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The Purpose of a Calcium Chloride Drying Tube

John Brennan

Certain experiments in organic chemistry involve reactions that must be carried out in the absence of water. Unfortunately, air contains moisture. The solution to this problem is a drying tube.

Drying tubes are useful for certain experiments in organic chemistry.

Calcium Chloride

Anhydrous calcium chloride is a very hygroscopic compound, meaning that it readily absorbs water. It can even dissolve, in fact, in the water it absorbs from the surrounding atmosphere. Calcium chloride pellets in a drying tube act as desiccants or drying agents, removing moisture from the air that flows through them.

Features

A calcium chloride drying tube contains calcium chloride pellets at the top and bottom, held in place by plugs made of glass wool. As air flows through the wool and the calcium chloride, it is de-humidified so that the air entering the reaction chamber contains little or no moisture.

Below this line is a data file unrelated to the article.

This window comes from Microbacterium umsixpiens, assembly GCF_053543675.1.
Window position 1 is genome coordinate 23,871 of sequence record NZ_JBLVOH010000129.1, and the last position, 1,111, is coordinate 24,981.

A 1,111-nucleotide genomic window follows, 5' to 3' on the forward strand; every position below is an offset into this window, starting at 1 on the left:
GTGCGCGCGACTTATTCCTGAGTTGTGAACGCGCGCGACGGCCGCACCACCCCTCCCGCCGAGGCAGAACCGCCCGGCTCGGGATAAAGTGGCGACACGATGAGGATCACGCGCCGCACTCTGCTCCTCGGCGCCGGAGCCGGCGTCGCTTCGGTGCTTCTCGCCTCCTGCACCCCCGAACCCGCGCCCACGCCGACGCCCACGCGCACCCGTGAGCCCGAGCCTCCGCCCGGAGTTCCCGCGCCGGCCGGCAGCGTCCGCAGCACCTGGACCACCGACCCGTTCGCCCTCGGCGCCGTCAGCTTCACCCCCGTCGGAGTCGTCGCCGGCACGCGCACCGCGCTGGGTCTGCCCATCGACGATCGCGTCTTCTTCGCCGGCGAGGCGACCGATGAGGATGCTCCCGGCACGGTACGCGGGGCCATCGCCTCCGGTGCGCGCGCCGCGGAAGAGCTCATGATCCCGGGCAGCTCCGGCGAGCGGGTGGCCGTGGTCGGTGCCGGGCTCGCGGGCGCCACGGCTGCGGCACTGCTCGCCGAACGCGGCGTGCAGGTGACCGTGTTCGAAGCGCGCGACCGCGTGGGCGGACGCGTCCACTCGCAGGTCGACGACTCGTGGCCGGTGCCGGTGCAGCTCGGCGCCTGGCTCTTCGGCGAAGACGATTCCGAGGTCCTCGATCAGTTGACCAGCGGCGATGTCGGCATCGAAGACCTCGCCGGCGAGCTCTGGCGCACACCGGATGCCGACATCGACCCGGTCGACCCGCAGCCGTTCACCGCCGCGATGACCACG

Significance

A reaction involving gases could potentially shatter a sealed vessel; it may not be desirable, however, to allow air moisture to enter the chamber. A drying tube relieves pressure inside the reaction vessel by allowing gases to escape while preventing moisture from contaminating the reactants.

The Drip Cap

  • Certain experiments in organic chemistry involve reactions that must be carried out in the absence of water.
  • Unfortunately, air contains moisture.
  • As air flows through the wool and the calcium chloride, it is de-humidified so that the air entering the reaction chamber contains little or no moisture.